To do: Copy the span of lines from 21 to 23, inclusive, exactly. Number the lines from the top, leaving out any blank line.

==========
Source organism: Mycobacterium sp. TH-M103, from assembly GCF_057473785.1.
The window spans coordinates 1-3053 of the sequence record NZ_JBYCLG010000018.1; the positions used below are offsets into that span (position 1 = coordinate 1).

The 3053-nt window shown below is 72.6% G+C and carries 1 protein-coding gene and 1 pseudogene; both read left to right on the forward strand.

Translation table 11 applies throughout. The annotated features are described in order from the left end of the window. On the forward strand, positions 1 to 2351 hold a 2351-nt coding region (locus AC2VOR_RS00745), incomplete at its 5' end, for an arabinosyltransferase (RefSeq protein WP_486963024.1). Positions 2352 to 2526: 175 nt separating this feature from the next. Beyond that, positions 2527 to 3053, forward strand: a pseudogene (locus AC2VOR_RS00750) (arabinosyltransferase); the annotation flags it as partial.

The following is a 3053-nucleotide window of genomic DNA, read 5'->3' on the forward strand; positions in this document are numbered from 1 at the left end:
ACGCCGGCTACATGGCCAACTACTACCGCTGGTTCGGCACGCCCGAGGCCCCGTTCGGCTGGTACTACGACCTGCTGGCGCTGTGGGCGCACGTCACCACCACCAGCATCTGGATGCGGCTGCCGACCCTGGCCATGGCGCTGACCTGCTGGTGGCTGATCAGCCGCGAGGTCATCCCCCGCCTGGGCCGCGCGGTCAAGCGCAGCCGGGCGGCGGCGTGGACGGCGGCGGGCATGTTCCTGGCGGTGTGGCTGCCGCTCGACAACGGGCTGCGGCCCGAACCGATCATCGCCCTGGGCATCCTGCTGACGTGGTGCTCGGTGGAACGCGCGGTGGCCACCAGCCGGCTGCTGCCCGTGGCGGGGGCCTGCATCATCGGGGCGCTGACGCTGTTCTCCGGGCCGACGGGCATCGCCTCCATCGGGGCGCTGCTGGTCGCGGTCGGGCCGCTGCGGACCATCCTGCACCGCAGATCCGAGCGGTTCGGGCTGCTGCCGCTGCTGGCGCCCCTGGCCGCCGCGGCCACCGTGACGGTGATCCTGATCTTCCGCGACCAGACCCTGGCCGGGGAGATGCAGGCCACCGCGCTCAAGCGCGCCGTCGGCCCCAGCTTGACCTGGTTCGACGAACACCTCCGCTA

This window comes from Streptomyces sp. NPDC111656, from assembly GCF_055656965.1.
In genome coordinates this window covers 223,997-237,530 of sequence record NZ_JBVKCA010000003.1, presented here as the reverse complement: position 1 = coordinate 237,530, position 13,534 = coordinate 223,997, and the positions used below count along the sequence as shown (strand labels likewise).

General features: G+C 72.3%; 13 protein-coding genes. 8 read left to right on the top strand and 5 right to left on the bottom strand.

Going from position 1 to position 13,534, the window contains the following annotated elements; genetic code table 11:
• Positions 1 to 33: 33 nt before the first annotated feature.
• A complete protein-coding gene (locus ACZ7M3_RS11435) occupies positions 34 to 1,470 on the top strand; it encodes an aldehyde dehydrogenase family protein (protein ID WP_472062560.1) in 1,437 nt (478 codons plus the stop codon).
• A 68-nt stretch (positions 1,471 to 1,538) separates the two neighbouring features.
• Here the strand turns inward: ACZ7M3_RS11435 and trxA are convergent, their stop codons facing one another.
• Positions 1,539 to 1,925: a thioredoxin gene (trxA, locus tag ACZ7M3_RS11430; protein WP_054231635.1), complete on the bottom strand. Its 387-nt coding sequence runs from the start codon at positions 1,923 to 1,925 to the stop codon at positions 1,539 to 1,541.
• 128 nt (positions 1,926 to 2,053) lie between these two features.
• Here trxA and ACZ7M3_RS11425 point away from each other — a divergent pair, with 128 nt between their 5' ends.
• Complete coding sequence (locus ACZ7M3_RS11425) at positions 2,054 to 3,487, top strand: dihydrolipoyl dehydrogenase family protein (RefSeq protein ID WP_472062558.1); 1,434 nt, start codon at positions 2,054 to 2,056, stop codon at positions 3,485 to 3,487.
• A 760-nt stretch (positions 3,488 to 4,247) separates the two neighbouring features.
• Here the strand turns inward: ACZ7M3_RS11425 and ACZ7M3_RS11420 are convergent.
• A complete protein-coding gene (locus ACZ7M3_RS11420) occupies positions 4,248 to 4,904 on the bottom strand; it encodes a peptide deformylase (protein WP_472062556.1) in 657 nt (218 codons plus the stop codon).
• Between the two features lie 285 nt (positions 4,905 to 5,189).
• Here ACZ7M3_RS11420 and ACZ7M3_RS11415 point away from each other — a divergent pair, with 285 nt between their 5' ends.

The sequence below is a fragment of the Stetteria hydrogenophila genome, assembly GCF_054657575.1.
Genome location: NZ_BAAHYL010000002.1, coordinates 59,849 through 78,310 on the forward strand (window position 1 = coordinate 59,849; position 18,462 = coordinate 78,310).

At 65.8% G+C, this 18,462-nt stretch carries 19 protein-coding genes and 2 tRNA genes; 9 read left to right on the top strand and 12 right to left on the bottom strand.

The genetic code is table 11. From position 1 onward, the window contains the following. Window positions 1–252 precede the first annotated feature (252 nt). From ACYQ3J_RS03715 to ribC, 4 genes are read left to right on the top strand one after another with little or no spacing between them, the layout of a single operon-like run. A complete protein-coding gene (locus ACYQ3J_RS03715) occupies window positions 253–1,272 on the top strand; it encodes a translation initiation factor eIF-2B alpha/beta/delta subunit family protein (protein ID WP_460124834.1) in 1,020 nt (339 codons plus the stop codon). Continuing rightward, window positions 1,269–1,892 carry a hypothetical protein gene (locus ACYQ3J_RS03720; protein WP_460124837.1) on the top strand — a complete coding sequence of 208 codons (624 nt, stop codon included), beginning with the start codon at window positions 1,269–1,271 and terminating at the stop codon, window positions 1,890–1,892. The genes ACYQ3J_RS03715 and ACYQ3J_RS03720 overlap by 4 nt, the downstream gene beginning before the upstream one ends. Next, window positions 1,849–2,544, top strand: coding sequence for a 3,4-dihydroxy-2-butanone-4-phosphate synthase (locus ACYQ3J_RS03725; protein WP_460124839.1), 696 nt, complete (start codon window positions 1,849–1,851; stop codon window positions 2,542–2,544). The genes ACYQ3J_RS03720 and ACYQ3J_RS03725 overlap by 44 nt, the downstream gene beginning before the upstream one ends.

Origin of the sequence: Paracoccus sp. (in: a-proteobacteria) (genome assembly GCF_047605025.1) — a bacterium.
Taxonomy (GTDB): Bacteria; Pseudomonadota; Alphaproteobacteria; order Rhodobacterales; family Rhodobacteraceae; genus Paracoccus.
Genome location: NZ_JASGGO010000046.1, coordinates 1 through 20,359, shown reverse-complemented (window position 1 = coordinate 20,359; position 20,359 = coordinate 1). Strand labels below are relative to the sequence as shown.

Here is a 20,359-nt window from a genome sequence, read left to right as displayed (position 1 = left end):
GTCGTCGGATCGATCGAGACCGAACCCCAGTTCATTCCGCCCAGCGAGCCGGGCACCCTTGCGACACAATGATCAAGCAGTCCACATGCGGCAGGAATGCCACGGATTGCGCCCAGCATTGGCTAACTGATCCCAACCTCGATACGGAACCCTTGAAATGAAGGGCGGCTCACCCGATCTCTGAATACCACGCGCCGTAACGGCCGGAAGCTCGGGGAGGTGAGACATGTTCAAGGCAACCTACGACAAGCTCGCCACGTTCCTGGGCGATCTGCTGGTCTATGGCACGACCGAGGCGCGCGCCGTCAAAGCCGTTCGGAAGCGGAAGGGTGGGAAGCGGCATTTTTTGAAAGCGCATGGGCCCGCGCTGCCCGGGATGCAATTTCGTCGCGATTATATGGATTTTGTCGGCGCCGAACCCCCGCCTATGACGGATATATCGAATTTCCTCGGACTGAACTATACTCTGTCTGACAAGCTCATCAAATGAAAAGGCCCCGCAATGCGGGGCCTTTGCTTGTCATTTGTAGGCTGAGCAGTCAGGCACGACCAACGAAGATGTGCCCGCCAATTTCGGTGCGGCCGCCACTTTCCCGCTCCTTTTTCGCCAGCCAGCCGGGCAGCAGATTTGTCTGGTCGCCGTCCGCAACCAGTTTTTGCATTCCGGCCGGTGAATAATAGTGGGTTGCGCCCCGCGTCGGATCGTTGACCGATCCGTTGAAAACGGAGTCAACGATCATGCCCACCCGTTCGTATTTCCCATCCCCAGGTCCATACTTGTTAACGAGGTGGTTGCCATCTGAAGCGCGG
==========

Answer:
• A complete protein-coding gene (locus ACZ7M3_RS11420) occupies positions 4,248 to 4,904 on the bottom strand; it encodes a peptide deformylase (protein WP_472062556.1) in 657 nt (218 codons plus the stop codon).
• Between the two features lie 285 nt (positions 4,905 to 5,189).
• Here ACZ7M3_RS11420 and ACZ7M3_RS11415 point away from each other — a divergent pair, with 285 nt between their 5' ends.